Debris of Chinese Space Station dropped in South Pacific region

_100657383_spacestation (1).jpgAfter all, the clock came, which was being waited.

According to reports from China and USA, the closed Chinese space station ‘The Tiangong-1’ was shattered after reaching the Earth’s atmosphere in the South Pacific region.

Astronomer Jonathan McDowell tweeted that “The Tiangyong-1” Greenwich entered the Earth’s atmosphere at 8.00 a.m. in the morning according to the standard time.

The 10 meter wingspan (Wingspain) and the eight ton weight ‘The Tiangong-1’ was launched in 2011 for space experiments.

It is believed that it was much larger than most of the things that were made for space and the man returning to the Earth’s atmosphere.

China lost its contact with ‘The Tiangong-1’ and due to this, there was no control over its fall.

Knowledgeable people were also feared that the space station could fall on top of any populated area.
Long March 2 F Rocket carrying Tiangong-1 into space. It was released in space on September 29, 2011.
What is the Tiangong-1?
China started sending ships in space in 2001 and sent the animals to the test. After this, Chinese scientists arrived in 2003.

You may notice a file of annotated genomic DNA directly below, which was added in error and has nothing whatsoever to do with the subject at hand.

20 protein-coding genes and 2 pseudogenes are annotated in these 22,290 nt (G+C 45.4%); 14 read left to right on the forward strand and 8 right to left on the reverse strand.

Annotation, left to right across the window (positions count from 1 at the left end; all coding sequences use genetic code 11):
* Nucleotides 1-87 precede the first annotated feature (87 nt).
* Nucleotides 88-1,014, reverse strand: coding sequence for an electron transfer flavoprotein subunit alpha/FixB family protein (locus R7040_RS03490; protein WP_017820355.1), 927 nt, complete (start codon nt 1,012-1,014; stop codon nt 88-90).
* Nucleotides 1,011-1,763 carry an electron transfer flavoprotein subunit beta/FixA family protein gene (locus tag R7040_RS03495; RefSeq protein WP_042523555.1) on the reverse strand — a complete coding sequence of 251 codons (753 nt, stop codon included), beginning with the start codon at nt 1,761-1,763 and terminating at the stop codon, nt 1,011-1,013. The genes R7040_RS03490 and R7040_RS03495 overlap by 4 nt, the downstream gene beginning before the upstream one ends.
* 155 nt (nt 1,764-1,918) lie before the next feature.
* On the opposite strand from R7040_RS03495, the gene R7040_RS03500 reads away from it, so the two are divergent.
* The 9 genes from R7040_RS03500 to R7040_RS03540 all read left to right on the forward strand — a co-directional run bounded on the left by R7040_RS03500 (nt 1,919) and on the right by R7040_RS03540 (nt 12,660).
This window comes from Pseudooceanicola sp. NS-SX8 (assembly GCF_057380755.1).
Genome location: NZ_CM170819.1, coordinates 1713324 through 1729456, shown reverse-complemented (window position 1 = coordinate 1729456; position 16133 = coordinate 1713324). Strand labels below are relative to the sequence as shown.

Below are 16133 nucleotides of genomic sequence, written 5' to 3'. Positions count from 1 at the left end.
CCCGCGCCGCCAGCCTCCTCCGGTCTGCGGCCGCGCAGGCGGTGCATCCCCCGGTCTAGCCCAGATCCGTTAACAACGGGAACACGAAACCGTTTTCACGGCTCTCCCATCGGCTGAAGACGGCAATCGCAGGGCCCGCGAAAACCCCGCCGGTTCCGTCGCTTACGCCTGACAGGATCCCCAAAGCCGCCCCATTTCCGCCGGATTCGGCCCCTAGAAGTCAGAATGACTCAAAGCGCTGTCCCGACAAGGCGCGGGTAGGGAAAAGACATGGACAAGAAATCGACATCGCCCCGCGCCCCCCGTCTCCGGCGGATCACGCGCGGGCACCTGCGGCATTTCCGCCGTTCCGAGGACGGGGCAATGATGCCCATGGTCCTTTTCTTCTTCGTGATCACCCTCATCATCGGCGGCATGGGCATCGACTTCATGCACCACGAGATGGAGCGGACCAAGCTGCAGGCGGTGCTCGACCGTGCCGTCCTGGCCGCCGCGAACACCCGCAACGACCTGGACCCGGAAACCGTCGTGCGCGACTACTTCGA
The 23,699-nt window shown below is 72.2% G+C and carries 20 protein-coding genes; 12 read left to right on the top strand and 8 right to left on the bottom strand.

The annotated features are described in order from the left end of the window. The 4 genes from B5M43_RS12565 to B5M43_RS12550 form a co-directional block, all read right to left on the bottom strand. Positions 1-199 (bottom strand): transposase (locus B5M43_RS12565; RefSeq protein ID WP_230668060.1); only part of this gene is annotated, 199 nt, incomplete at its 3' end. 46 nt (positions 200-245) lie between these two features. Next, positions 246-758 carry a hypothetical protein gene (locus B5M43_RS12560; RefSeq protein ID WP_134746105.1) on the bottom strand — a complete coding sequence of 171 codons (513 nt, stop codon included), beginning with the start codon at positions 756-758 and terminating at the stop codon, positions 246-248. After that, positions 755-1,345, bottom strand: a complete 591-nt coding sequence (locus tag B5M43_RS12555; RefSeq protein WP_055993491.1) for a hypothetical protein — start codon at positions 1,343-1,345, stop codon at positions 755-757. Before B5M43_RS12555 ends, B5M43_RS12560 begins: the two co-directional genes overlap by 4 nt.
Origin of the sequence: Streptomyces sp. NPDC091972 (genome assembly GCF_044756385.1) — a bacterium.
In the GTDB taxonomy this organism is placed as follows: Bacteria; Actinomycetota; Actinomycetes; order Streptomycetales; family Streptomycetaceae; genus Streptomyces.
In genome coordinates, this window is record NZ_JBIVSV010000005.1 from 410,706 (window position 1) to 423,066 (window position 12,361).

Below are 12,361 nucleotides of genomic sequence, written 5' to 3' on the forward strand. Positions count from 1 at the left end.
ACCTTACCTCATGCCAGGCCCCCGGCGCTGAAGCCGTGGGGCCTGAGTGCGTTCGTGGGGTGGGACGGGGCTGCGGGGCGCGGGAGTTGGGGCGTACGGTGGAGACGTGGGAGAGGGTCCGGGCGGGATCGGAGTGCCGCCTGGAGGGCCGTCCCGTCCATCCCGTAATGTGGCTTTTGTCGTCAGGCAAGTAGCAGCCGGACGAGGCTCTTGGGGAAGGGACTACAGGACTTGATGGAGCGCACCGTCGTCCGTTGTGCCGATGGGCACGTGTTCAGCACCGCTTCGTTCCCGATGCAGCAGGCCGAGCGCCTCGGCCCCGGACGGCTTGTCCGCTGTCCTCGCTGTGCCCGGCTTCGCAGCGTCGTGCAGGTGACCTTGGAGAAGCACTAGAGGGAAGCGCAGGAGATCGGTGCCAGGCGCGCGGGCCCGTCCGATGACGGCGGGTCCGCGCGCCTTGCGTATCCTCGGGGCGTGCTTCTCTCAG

After the Soviet Union and America, China was the third country to do this.

In 2011, China’s Space Station program began with The Tiangong-1. A small space station was able to take scientists space for a few days. Then in 2012 China’s first female traveler Liu Yang went to the space.

It stopped working in March 2016 after two years of time.

In 1979, the Skylab space station, weighing nearly 80 tonnes, was also partially depleted on the ground in an arbitrary manner. At that time pieces of fragments were found in some areas of Australia but no casualty was reported.

Leave a Reply

Fill in your details below or click an icon to log in:

WordPress.com Logo

You are commenting using your WordPress.com account. Log Out /  Change )

Google+ photo

You are commenting using your Google+ account. Log Out /  Change )

Twitter picture

You are commenting using your Twitter account. Log Out /  Change )

Facebook photo

You are commenting using your Facebook account. Log Out /  Change )

w

Connecting to %s